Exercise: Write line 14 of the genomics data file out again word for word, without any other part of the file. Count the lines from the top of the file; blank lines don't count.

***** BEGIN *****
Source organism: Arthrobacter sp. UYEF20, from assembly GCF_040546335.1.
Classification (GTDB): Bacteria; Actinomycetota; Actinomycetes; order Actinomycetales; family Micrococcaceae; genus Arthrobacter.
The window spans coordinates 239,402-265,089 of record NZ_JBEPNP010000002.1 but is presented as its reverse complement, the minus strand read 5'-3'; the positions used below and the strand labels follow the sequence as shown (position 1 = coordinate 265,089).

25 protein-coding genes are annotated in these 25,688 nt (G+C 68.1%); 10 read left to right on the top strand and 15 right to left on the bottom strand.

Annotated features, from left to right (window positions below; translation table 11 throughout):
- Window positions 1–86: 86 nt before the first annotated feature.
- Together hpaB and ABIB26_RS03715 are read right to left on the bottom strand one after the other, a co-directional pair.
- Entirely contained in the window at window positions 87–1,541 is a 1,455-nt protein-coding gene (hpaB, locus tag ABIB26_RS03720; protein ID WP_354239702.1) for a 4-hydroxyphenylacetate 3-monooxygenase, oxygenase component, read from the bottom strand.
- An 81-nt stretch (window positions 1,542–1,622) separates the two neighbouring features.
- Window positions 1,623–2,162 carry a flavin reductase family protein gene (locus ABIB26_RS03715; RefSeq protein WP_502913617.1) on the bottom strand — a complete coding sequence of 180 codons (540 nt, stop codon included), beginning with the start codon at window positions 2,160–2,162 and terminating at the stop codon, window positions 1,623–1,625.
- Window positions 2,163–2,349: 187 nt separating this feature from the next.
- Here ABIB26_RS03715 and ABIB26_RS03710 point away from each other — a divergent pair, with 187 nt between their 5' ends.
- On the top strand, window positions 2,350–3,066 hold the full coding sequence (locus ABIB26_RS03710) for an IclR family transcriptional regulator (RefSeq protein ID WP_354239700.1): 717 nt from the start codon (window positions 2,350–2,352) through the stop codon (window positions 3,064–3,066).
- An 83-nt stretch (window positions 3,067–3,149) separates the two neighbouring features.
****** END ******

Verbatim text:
- An 83-nt stretch (window positions 3,067–3,149) separates the two neighbouring features.